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Citi unveils cell-phone banking

Citibank on Monday became the latest major bank to launch a mobile service. Is it for you?

By Carolyn Bigda, Money Magazine writer-reporter

NEW YORK (Money) -- More people can now bank online - even when a computer isn't handy.

Citibank on Monday launched Citi Mobile, which allows consumers to access their accounts and make transactions from their cell phones. Two other major banks, Wachovia and Bank of America, have unveiled similar versions of the technology in the past few months.

Citi Mobile's offering is unique unique in that you download an application to your phone and connect directly to the bank's site rather than opening a Web browser on your phone. A Citi spokesperson says its method allows for faster a access and transactions.

While this is not the first time that mobile banking has been offered to consumers - banks first introduced the technology in the late 1990s - today, cell phones are more powerful, and consumers are more comfortable with online banking.

"The cell phone is now a ubiquitous device," says Madhavi Mantha, a senior banking analyst for Celent, a financial services research and consulting firm. "And consumers are much more familiar with using self-service applications."

Plus, you now can do more through your cell phone than what mobile banking traditionally has allowed, such as receiving text message alerts from your bank or locating the nearest branch or ATM.

You can check account balances before say, withdrawing cash at the ATM. You also can see if a transaction has cleared, pay bills on the go and transfer money between accounts.

However, there still are some limitations.

While all Wachovia (Charts) online customers are eligible to sign up, Citibank (Charts) is making the service available to customers in Southern California at the end of this week and rolling it out nationwide by mid-summer. Similarly, Bank of America's (Charts) mobile arm will be fully launched by mid-year as well.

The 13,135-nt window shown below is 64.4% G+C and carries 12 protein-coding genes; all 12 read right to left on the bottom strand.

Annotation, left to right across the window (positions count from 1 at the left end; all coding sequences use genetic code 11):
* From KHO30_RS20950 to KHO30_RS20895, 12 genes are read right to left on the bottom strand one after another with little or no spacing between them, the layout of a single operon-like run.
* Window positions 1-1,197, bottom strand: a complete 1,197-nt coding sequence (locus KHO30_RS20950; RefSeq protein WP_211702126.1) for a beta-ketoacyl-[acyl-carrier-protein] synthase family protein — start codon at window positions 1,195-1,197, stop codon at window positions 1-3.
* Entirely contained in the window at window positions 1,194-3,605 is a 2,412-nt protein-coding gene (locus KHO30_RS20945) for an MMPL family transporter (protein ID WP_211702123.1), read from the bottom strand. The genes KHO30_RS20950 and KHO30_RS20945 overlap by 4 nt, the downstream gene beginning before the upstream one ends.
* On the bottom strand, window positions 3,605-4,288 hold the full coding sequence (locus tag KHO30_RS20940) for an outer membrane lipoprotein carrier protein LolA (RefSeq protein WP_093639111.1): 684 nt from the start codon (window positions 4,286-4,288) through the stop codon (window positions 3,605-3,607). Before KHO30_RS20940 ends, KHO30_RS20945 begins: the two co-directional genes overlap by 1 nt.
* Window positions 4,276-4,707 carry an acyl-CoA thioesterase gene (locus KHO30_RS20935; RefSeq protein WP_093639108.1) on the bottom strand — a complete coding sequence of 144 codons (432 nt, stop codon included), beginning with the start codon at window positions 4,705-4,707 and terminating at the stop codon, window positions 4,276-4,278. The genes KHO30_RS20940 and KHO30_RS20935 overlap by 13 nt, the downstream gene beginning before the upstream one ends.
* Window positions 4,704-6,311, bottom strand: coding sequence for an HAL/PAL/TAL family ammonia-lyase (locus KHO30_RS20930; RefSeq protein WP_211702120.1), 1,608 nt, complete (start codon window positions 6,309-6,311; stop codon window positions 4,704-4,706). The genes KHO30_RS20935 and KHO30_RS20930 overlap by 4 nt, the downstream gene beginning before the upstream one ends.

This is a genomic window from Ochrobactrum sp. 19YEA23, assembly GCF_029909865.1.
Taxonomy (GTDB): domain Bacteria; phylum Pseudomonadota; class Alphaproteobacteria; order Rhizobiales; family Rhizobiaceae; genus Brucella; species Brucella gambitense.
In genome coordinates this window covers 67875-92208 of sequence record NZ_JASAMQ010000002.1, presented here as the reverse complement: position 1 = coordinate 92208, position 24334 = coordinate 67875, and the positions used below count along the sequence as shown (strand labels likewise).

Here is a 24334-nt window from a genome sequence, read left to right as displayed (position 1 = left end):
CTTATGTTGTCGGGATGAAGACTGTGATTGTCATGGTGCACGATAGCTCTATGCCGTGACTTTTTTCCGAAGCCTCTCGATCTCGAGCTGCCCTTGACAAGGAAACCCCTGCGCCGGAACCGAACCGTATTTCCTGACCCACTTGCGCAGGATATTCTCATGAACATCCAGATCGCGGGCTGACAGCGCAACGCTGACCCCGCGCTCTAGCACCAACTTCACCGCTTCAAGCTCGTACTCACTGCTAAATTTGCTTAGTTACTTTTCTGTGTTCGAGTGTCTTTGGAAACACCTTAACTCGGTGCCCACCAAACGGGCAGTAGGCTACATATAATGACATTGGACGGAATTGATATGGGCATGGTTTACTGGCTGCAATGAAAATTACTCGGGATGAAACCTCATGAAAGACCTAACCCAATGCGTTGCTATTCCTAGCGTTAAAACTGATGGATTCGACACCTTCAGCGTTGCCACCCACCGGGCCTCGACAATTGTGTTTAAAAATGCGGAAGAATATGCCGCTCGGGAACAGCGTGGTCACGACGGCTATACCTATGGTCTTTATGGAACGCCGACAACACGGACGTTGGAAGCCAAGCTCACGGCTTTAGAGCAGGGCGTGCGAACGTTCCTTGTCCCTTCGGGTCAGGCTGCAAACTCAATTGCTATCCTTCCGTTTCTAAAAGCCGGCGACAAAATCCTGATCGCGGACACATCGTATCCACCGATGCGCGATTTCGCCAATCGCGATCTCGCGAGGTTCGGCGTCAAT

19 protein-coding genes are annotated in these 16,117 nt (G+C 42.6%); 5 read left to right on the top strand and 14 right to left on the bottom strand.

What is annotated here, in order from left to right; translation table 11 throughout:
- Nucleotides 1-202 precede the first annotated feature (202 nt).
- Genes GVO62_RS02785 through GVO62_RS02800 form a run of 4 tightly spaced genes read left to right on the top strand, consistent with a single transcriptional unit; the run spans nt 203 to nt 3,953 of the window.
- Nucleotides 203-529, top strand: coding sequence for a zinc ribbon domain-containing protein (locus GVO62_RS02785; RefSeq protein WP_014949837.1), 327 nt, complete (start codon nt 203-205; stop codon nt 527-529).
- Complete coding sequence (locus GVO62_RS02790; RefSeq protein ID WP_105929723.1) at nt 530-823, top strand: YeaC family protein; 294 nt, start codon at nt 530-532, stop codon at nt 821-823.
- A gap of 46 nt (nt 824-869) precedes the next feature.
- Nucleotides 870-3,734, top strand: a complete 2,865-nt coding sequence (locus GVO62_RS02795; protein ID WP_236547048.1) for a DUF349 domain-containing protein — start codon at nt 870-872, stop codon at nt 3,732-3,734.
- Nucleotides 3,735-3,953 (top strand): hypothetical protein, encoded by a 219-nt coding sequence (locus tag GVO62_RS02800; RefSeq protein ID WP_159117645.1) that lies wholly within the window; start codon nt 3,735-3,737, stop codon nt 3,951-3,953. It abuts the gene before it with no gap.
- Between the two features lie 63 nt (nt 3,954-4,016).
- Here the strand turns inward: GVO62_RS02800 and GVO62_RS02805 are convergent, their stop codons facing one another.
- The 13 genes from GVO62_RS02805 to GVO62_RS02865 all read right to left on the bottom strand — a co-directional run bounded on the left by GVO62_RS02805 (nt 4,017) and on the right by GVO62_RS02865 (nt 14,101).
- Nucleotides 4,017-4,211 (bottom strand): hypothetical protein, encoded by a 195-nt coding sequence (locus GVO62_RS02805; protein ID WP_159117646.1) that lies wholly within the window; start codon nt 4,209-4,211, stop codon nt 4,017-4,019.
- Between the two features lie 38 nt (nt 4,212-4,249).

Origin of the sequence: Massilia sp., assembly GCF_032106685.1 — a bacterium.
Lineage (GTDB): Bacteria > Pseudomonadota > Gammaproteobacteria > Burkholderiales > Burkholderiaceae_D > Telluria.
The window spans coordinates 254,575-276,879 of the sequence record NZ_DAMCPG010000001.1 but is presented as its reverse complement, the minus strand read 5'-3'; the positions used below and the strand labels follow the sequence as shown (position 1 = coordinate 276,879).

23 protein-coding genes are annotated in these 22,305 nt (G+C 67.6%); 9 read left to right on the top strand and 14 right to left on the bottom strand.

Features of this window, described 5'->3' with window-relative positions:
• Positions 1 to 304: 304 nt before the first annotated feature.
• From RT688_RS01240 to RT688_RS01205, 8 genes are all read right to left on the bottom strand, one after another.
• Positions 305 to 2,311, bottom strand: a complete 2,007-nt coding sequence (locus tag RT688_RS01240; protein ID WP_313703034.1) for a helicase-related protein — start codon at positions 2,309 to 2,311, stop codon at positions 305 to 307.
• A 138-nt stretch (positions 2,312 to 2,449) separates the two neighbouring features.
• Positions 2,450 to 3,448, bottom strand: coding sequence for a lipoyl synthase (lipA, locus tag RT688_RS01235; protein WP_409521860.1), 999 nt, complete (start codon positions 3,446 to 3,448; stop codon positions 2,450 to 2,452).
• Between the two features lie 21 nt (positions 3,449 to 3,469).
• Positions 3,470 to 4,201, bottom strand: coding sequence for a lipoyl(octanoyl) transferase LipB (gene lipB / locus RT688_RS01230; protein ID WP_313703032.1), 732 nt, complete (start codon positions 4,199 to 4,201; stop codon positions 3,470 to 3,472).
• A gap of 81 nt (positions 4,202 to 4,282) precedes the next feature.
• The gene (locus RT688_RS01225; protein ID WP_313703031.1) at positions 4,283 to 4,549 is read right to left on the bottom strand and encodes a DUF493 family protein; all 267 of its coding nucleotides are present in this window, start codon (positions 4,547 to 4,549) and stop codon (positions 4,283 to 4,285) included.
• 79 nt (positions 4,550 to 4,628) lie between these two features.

Also, though all three mobile services don't depend on a specific wireless service, your phone must have Internet access - which could add to your cell phone bill if Web time is not included in your monthly plan.

Some phones may work better than others, too. Wachovia, for example, recommends your mobile device be equipped with Windows Mobile 5 with Pocket Internet Explorer. Also, the browser must be enabled with 128-bit encryption.

One other consideration is security.

At all three banks, your personal account information is encrypted, helping ward off hackers. And you may be covered under the same protections given to online banking.

Bank of America, for one, extends its "zero-liability" guarantee, which ensures you're not on the hook for unauthorized transactions online as long as you report the fraud within 60 days, according to a bank spokesperson.

Still, analysts recommend taking extra security measures, such as setting up a password to access your cell phone.

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